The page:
To test the validity of the presumed characteristics of professional services by studying their manifestation in the problem solving that occurs in service production.
The paper uses medical research as secondary data to study the existence of associations between the presumed characteristics of professional services and problem solving in the medical context. A systematic review of empirical studies concerning physicians' prescribing decisions is conducted.
Supporting assumptions presented in the literature, specialist knowledge of professional and customer participation was found to influence prescribing decisions. The assumption regarding collegial control was partially supported. Some degree of contradiction was found with respect to the presumed professional autonomy and altruism. Whilst the professional services literature emphasises factors related to the client's problem, the service encounter and the profession, we conclude that problem solving is influenced also by factors embedded in the related organisational, market and institutional environments.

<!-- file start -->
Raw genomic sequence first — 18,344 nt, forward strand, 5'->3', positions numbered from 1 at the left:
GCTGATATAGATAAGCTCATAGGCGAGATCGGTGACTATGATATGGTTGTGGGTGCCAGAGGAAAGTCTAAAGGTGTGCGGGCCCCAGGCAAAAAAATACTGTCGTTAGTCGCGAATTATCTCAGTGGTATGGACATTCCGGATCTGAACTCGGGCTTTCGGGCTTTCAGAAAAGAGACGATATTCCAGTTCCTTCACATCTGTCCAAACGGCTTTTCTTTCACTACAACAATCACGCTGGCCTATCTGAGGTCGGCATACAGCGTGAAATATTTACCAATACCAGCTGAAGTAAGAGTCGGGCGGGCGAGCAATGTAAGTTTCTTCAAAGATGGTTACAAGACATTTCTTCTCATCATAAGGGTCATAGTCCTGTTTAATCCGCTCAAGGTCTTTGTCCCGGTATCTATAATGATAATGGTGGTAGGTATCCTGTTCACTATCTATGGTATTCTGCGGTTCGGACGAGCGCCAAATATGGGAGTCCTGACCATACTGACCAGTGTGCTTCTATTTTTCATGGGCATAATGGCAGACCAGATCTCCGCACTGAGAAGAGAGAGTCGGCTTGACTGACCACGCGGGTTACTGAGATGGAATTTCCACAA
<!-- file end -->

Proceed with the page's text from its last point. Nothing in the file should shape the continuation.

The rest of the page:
Further empirical validation of the presumed professional characteristics is needed. The results indicate that professional services research should pay more attention to the role of the wider context in professional problem solving. Medical researchers might also benefit from a broader perspective on patient participation.
An holistic view of factors that influence physicians' prescribing decisions is of use to managers of health care organisations, marketers of pharmaceuticals, and policy makers and third‐party payers.
By using an interdisciplinary approach, the paper contributes to professional services research by providing empirical support for the often repeated characteristics of professional services and outlining factors that potentially influence problem solving within professional services.
Jaakkola, E. and Halinen, A. (2006), "Problem solving within professional services: evidence from the medical field", International Journal of Service Industry Management, Vol. 17 No. 5, pp. 409-429. https://doi.org/10.1108/09564230610689759
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